Mensen Ernst (1795–1843) was born in the village of Fresvik, Norway. He made his living running, mainly through placing bets on himself being able to run a certain distance within a period of time.   PARIS – MOSKAU At the start of the 1830s, Mensen Ernst planned a journey on foot from Paris to Moscow, which he would attempt to complete in only 15 days. The departure date was set for 11th June, 1832, the twentieth anniversary year of Napoleon Bonaparte’s disastrous march on Moscow. Ernst started out from Paris at 4am. He ran about 2,500 kilometers in 14 days averaging over 175km a day Ernst was given a hero’s welcome on his arrival in Moscow, once his identity had been established (with his disheveled appearance he had been mistaken for a beggar; and in any case, he turned up a day earlier than anyone expected). After days of banquets and receptions in Moscow, he travelled to St. Petersburg, where he was presented by no less than Tsar Nicholas I himself. Add to this the 4,000 Francs that Ernst won from wagers, and it might be considered a good couple of weeks’ work. CONSTANTINOPLE – CALCUTTA On a later trip, from Constantinople to Calcutta, he spent 59 days, running140 kilometers per day. It is an incredible achievement to run such a distance without the proper gear and food, crossing that part of the world in the first half of 19th century.  THE LAST CHALLENGE His last trip started in Bad Muskau (Germany), and went through Jerusalem and Cairo, from where he intended to run along the Nile until he...
Who is Emelie Forsberg?

Who is Emelie Forsberg?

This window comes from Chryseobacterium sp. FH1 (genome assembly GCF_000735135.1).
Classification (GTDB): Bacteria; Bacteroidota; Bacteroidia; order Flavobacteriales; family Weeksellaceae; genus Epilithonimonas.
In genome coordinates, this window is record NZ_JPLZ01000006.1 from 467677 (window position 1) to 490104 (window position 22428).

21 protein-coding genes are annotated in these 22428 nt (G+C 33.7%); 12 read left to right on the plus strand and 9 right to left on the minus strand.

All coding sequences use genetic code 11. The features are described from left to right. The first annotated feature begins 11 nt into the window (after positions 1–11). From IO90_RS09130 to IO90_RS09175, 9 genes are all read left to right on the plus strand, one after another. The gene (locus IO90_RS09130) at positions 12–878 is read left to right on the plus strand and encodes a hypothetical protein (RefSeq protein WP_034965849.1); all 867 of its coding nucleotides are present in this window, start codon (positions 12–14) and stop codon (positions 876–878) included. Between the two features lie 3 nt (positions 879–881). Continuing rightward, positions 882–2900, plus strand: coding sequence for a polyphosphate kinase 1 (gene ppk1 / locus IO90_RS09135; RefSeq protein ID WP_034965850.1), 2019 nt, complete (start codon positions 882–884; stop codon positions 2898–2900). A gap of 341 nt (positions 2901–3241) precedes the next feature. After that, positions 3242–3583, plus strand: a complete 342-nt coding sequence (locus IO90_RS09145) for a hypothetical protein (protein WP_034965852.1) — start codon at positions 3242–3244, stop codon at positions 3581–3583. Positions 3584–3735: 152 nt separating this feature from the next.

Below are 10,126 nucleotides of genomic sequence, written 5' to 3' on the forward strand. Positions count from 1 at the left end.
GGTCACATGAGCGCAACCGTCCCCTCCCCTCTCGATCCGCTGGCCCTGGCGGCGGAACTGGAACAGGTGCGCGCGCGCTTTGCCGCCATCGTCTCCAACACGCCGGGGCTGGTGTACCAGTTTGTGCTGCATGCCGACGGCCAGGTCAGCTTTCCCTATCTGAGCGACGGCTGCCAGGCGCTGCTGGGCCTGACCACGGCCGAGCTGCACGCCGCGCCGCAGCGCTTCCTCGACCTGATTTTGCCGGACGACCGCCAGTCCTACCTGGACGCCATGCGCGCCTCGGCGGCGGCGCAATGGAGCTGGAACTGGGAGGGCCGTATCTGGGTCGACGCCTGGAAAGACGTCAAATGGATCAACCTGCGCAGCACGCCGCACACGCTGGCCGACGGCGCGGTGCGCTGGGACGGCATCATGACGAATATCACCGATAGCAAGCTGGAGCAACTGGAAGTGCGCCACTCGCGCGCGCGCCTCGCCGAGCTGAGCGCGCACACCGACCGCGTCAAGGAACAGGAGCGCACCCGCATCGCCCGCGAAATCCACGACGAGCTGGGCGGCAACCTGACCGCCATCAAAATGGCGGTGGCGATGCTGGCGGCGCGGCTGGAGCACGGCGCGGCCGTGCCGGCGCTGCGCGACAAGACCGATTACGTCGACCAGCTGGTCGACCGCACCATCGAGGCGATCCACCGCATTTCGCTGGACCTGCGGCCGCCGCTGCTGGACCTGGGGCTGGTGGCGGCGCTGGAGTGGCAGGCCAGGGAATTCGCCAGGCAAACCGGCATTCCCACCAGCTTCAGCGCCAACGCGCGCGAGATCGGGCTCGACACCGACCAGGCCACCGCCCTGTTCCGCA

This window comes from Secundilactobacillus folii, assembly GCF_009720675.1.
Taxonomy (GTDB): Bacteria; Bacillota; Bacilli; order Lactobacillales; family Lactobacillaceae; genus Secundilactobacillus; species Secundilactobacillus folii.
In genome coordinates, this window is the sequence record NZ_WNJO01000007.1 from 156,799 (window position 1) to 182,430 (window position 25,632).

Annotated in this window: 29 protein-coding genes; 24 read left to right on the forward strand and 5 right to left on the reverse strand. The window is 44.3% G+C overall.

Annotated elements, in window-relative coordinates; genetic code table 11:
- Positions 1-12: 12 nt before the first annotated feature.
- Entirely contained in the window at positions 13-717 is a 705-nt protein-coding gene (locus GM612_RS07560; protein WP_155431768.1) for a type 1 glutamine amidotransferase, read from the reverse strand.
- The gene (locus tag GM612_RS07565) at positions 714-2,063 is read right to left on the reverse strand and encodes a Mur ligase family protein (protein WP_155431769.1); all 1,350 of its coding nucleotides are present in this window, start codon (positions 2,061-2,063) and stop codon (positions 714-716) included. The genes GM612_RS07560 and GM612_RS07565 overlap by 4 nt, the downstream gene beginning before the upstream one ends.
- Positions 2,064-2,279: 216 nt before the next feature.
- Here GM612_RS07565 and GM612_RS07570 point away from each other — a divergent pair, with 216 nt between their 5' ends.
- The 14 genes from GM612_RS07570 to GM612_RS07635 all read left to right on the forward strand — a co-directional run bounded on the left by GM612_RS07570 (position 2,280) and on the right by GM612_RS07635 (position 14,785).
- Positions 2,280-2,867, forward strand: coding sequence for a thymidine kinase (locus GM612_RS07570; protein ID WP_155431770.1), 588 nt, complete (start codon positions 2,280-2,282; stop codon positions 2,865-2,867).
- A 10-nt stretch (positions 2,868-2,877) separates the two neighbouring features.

“Running is all about being in nature, in the mountains and forests. There’s so much freedom to be had and the best time is being in the mountains, where the clock and the world outside don’t count. Mountains are simplicity, freedom and responsibility — everything that I love!” Emelie Tina Forsberg (1986) is a Swedish athlete that has burst onto trail running scene like a breath of fresh air. She is a European and world Skyrunning champion and describes herself as a ‘lover of the mountains’. “I grew up on the east coast of Sweden,” she says. “There are just small hills there so I’m more of a forest girl really. But nature has been my playground since I was a kid.” She is mainly based in the city of Tromso (Norway) but if you are around Chamonix (France) maybe you can meet her coming back from her daily training around the Mont Blanc. Although Emelie has always loved running, she only started to take it more seriously from the age of 20. “Running doesn’t have to be hard,” she adds. “Just go out and explore and have a good time.”  Forsberg has since been crowned the 2012 Skyrunning world champion and won a string of races including Transvulcania, Ice Trail, Pikes Peak, Zegama… At the 2013 skyrunning championships in Italy she left with three individual medals — two gold and one silver. She took gold again at Matterhorn Ultraks and the future surely promises more. Running and the mountains aren’t Forsberg’s only loves. She also lists baking among her hobbies and her website is full of recipes for...